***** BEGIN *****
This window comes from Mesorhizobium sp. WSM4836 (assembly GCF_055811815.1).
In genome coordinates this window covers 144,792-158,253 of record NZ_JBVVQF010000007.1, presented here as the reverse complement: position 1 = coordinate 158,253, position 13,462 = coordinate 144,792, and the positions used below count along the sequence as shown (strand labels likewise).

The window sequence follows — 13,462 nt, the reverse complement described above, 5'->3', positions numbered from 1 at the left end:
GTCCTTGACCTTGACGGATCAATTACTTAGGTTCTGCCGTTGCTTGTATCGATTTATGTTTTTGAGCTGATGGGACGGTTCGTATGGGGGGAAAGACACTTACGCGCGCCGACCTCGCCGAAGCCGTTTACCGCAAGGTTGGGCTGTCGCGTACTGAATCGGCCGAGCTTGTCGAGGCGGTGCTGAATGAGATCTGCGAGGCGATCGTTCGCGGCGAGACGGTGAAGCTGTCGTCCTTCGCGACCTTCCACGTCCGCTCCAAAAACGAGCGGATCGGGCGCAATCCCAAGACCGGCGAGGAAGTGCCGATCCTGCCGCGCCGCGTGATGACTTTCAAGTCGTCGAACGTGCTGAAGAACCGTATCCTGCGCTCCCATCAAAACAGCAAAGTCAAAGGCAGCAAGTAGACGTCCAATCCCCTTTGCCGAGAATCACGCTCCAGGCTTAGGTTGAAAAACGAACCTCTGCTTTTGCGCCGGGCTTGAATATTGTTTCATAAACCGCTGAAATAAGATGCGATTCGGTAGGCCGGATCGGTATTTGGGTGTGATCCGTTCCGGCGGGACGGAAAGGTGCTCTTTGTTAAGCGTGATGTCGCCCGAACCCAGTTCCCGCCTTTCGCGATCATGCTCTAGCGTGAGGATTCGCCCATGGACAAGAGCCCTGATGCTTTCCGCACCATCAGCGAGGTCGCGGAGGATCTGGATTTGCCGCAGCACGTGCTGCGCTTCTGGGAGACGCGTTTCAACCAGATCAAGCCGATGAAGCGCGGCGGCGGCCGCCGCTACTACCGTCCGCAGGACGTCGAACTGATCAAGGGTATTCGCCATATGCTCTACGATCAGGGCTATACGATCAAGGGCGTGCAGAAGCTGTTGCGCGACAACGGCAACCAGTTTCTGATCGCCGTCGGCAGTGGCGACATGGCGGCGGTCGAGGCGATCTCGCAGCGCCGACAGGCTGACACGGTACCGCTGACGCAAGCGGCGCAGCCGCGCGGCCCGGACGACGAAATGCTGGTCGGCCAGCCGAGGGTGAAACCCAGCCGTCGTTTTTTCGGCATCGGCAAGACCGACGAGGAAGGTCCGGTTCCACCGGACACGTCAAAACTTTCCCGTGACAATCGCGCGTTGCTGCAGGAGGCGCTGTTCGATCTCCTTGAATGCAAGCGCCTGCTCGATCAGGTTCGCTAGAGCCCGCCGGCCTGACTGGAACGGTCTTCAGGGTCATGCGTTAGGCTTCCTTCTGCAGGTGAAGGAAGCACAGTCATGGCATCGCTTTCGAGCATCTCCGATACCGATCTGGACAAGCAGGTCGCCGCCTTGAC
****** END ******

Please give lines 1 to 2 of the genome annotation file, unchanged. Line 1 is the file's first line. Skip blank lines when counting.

This window comes from Mesorhizobium sp. WSM4836 (assembly GCF_055811815.1).
In genome coordinates this window covers 144,792-158,253 of record NZ_JBVVQF010000007.1, presented here as the reverse complement: position 1 = coordinate 158,253, position 13,462 = coordinate 144,792, and the positions used below count along the sequence as shown (strand labels likewise).